(but are not limited to) the following:
 Securing an independent assessment of the participant’s capacity to consent
 Identification of a legally authorized representative (LAR) who has the authority to
consent to the adult’s participation in research
 Obtaining assent from the participant, in addition to LAR consent
 Regular assessment of the participant’s capacity and provisions for reconfirming the
consent of a participant who regains capacity during the course of the research
 Involvement of family members familiar with the participant’s personal values
 Designation of an individual at the beginning of the study to serve as an LAR (only)
if the participant’s decision-making capacity becomes compromised during the study
 Use of informational/educational techniques to enhance communication and
understanding during the consent/assent processes
 Limiting the risks to which an adult unable to provide informed consent is exposed
when direct benefits are not anticipated
 Use of an independent monitor
 Observation of the informed consent/assent processes by a third party as designated
by the IRB
Version Date: 5/2017
Page 3 of 6
6. Obtaining Informed Consent
The requirements for obtaining the informed consent of research subjects or their LAR apply
unless these requirements are waived by the IRB. Investigators must follow IRB policies and
determinations for obtaining and documenting informed consent, including exclusively using
the IRB-approved consent materials in the course of the research.
The research subject or subject’s LAR must be provided with a description of the research
(e.g. the consent document), and HIPAA Authorization as appropriate. The information
should be presented in language understandable to the subject or subject’s LAR in an
environment free from coercion or undue influence. Sufficient time should be provided to the
subject/subject’s LAR to make a decision whether or not to take part.
If the subject is deemed incapable of providing informed consent and an LAR is needed,
investigators should refer to the SLU Guidelines for Use of Legally Authorized
Representatives to assist in determining who can serve as LAR. The LAR should be
informed of his/her role and obligation to protect the rights and welfare of the participant
including that his/her obligation as a surrogate decision maker is to try to determine what the
participant would decide if the participant were able to make such decisions or, if the
participant’s wishes cannot be determined, what is in the participant’s best interests.
The informed consent decision must be documented unless a waiver was granted by the IRB.
This includes writing a summary of the consent process and decision regarding determination of
LAR as a process note-to-file in the research record.
7. When Participants have Fluctuating Capacity to Provide Informed Consent
Both the investigator and IRB members must be made aware that the decision-making
capacity of some participants may fluctuate. For participants with fluctuating decisionmaking capacity or those with decreasing capacity to give consent, a re-consent or re-assent
process, with or without an LAR, may be necessary. If such a process is necessary, clear
procedures for obtaining re-consent or re-assent must be fully described in the IRB
If the participant regains (or develops) the capacity to consent, then his/her informed consent
must be obtained for any further research, as the consent of the LAR is no longer valid.
For participants in which there is a predicted loss of decision-making capacity (e.g. before
the administration of anesthesia) advance informed consent is an option. When advance
informed consent is obtained, investigators and the participant should be aware of the
individual who will serve as his or her LAR if capacity to consent is lost during the course of
the research.
Version Date: 5/2017
Page 4 of 6
8. Assent of Adults
An adult unable to provide informed consent to participate in research may be able to assent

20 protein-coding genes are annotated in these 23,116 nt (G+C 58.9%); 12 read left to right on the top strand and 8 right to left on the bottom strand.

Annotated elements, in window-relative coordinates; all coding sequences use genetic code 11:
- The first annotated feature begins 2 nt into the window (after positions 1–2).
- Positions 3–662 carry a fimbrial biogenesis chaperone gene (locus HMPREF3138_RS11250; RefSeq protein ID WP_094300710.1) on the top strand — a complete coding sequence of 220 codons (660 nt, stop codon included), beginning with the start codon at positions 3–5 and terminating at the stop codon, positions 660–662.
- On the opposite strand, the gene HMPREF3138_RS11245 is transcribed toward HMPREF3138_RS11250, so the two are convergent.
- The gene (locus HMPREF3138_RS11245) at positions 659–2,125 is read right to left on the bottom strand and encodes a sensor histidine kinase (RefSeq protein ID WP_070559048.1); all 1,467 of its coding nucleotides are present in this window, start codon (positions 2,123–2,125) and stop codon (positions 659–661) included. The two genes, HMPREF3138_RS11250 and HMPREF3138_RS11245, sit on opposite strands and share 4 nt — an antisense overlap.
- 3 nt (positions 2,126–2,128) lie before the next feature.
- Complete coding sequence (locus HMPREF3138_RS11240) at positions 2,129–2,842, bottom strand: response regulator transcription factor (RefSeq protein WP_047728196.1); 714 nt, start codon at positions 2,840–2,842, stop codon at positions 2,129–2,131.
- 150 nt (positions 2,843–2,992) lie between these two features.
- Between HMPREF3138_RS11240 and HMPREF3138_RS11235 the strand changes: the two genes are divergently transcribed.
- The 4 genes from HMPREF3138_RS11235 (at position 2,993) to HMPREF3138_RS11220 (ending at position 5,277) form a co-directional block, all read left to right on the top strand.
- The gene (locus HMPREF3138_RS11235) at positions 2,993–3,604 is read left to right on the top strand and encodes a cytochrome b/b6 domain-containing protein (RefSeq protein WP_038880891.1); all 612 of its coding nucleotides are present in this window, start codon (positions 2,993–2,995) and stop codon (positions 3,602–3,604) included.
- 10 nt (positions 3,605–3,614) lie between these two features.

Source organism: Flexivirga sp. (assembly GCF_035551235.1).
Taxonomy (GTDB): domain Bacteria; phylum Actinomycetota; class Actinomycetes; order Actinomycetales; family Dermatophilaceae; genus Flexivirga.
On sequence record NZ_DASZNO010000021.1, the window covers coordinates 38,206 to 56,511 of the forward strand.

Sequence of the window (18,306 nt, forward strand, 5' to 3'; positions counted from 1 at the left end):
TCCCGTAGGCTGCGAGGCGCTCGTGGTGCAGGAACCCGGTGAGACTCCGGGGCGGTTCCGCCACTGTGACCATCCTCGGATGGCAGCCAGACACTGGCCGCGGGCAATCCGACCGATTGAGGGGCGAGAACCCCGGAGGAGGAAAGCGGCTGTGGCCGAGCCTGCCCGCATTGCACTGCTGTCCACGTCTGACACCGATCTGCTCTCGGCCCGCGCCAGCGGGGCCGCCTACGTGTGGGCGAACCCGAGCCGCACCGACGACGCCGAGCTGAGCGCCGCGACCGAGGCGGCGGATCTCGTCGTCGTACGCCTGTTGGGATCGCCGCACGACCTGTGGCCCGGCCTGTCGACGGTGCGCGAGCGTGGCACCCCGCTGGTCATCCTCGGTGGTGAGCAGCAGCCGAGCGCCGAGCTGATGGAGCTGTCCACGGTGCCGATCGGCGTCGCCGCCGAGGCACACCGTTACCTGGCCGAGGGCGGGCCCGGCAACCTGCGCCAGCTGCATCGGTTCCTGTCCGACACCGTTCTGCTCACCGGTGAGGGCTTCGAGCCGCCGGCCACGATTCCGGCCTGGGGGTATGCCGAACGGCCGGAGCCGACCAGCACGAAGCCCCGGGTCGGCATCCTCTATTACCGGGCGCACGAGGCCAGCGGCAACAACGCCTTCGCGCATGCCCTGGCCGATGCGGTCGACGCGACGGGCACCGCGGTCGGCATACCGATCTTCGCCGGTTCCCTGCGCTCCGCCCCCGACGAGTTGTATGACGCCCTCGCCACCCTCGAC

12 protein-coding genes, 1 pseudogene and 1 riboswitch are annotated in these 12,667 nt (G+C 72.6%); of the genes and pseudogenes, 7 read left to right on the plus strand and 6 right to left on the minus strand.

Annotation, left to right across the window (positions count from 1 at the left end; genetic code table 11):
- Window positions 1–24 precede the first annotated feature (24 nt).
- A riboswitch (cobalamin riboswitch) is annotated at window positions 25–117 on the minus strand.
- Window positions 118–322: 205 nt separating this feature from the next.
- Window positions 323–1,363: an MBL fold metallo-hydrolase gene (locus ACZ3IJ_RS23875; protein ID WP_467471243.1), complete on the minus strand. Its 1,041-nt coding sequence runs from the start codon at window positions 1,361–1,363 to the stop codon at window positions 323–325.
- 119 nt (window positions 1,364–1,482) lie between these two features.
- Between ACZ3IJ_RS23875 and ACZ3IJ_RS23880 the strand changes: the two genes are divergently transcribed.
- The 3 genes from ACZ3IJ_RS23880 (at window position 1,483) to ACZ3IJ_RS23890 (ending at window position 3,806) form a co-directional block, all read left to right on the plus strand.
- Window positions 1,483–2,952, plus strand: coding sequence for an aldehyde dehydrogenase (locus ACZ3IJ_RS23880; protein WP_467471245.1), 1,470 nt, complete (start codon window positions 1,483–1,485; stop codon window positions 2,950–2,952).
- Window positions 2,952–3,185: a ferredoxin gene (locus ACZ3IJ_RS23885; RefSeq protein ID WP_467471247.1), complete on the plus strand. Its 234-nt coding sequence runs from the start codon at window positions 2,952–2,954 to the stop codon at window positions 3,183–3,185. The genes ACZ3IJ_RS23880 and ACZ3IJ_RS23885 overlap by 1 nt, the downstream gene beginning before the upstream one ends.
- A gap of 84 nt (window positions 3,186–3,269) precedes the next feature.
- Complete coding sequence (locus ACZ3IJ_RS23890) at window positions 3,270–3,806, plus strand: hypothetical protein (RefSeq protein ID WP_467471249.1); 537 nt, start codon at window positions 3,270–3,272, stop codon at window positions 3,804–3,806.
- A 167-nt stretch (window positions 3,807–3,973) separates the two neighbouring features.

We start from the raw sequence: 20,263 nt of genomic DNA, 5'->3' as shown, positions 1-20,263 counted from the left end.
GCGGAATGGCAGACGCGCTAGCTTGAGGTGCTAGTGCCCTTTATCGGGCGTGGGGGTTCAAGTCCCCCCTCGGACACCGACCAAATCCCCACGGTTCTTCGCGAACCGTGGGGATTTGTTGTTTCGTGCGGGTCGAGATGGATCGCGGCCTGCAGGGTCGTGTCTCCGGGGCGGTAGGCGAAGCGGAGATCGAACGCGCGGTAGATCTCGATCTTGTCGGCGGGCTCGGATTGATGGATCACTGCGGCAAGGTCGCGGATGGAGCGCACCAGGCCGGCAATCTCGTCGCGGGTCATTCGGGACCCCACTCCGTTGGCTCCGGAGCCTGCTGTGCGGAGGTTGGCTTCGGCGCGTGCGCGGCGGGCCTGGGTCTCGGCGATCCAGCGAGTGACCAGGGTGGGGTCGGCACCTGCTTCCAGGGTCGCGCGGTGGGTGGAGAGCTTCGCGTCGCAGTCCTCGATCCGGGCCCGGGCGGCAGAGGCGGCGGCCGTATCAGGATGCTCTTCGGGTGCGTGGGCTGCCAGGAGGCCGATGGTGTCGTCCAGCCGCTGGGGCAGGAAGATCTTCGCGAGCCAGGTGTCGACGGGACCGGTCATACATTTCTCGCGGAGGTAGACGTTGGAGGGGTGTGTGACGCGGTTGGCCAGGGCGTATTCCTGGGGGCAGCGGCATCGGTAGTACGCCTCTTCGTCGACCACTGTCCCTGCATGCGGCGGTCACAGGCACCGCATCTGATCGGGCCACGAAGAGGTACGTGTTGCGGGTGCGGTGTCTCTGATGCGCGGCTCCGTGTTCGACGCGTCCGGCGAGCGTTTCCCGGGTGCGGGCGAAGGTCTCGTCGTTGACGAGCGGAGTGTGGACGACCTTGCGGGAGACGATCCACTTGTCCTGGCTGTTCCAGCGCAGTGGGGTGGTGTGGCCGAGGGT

to participation. The IRB is responsible for determining when the assent of some or all such
adults is required in proposed research and the appropriate method for documenting the
adult’s assent (if any), as described below.
Assent to participate in research by an adult with diminished decision-making capacity (for
whom a LAR will provide informed consent) is to be obtained when, in the judgment of the
IRB, the adult is capable of providing assent. In determining whether proposed participants
are capable of providing assent, the IRBs will take into account the condition and
psychological/emotional states of the adults involved.
The assent of adults with diminished decision-making capacity to participate in research is to
be obtained, except in any of the following circumstances:
 The adults are not capable of providing assent based on condition or
psychological/emotional state
 The capability of some or all of the adults is so limited that they cannot reasonably be
 The criteria for waiver (or alteration) of informed consent applies.
The IRBs may determine that the assent of some or all of the adults is not required. If assent
is not a requirement of some adults, the IRB will indicate which adults (e.g., individuals with
severe dementia) are not required to assent.
Assent processes are to include the key elements of informed consent and are to be provided
in language appropriate for an adult with diminished decision-making capacity, based on the
nature of the study and the expected ability of the prospective participant(s) to understand the
purpose and the procedures involved in the research.
Assent form templates containing the basic elements of informed consent are available on the
SLU IRB website. The IRB can also approve assent forms in other formats that satisfy
For some studies, investigators may add a signature line for assent. Alternatively,
investigators and the IRB may decide that documentation of assent is not warranted. If verbal
assent will be obtained, the IRB must review a written description of the information (i.e., a
“script”) that will be provided to participants during the assent process.
9. Participant Dissent
Although some individuals may not have the capacity to provide consent or assent, these
individuals may resist participating in a research study approved by their LARs. Under no
Version Date: 5/2017
Page 5 of 6
circumstances may participants be forced or coerced to participate. The study must include
clear and appropriate procedures for respecting dissent.
10. References
21 CFR 56.111
45 CFR 46.111
NIH Guidance “Research Involving Individuals with Questionable Capacity to Consent: Points
to Consider”
AAHRPP, Inc. Elements II.4.A-B
Version Date: 5/2017
Page 6 of 6